RWC Review - Sir Clive Woodward Knows What It Takes To Win A World Cup

RWC Review - Sir Clive Woodward Knows What It Takes To Win A World Cup

The Rugby Football Union is to welcome independent recommendations from outside staff at Twickenham as part of the review of England’s failed World Cup campaign, which could include former coaches such as Sir Clive Woodward and past international players having an input.

The format of the review is likely to be formalised later this week, with RFU chief executive Ian Ritchie to run it himself or as chair of a panel that could include an independent member, with the recommendations to be delivered to the governing body's board on Nov 17. 

Even if there is no formal independent presence on the review panel, it is thought that Ritchie will consider views from as board a church of opinion as possible – potentially including Woodward, the 2003 World Cup winning coach. 

The RFU are keen to ensure there is no perception or reality of insularity in the decision-making process that could determine whether Stuart Lancaster remains as head coach. There will be no formal role for feedback from the Premiership clubs and the Rugby Players’ Association as there was in the 2011 report but again they are likely to be fully consulted. 

Jason Leonard, England’s World Cup winning prop who is now president of the union, is also likely to have a major input as well as Andrew and the governing body’s chairman Bill Beaumont. The RFU want to avoid accusations of insularity.

The RFU however are intent in compiling just one review instead of the three that were compiled four years ago following the World Cup campaign in New Zealand, in part to reduce the risk of a repeat of it being leaked. Lancaster could decide before the process is presented to the board that he does not wish to continue in his role as he spends this week considering his position and the possible implications for his family if he were to continue to the 2019 World Cup in Japan.

Lancaster’s attention to detail is such that he has already put in place plans for next season’s Six Nations and will continue to review and analyse the remaining World Cup matches even if he will not attend them in person. Independent input to the review will almost certainly ask for the RFU’s decision not to select overseas players such as Steffon Armitage to be reconsidered. 

James Haskell, the England flanker who spent time playing in New Zealand, Japan and France before the RFU brought in their rule, has suggested that young Premiership players who cannot force their way into first teams, could benefit from experiencing rugby overseas. “I would recommend any young players with that opportunity to play abroad, to play in Super 15, or in Europe,” Haskell said. “I think development-wise it’s great. The Premiership is so attritional because we have relegation and it’s so physical. “And a lot of young players don’t get opportunities here. So if they look to try something different, I think it would be a great way of doing it. But if you have an England career you have to think about it very carefully.”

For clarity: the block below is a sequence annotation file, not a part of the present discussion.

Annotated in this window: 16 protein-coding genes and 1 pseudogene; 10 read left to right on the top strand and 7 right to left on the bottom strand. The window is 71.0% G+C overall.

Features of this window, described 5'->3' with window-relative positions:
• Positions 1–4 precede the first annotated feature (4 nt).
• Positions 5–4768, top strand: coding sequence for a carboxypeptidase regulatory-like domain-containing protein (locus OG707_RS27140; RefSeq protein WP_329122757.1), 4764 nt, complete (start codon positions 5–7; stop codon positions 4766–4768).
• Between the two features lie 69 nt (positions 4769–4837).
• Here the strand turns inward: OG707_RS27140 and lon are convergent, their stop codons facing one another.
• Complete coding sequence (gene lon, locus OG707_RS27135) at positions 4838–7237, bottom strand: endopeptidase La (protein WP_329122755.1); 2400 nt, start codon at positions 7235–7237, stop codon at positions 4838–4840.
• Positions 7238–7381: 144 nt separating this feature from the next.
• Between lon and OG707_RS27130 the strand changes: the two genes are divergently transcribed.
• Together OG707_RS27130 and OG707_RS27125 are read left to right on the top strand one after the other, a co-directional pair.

Meanwhile, England are to consider playing more Test matches in the north of England following the success of the impact of their World Cup game against Uruguay in Manchester in a bid to boost the profile of the sport in the region. England’s 60-3 victory at the Manchester City stadium was the last full-strength national side to play in the region since a World Cup qualifying match against the Netherlands in Huddersfield in 1998 and the last high-profile game was the previous year against the All Blacks at Old Trafford. A report commissioned by the RFU on boosting the game in the north had recommended in 2011 that more high-profile games, including autumn Test matches and Six Nations games should be staged in cities like Manchester, Leeds and Newcastle. 

The plan was shelved following the appointment of Ian Ritchie has chief executive in 2012 on commercial grounds given the fact that the RFU makes over £10 million for every Test match held at Twickenham while taking a game to another ground would incur rent costs and loss of corporate hospitality and other match day revenue.

However Stephen Brown, the chief executive of England Rugby 2015, who is also the chief financial officer at the RFU, indicated on Monday that the success in terms of fans engagement and World Cup legacy benefits of Lancaster’s side playing in Manchester on Saturday is likely to lead to more Test matches being staged in the north. “I think it was an amazing success,” Brown said. “The welcome we got from Manchester was unbelievable. I know there was rugby league going on as well but it was full of a buzz around what was going to take place that day. “I think that was as much about England going to Manchester as it was about the World Cup element of it. It is always a commercial challenge as you can image – the impact of hosting in someone else’s stadium versus your own but I think there is a case to be made for us considering more games in the north if we can accommodate. 

– Entry was posted on October 20th, 2015 by James Haskell

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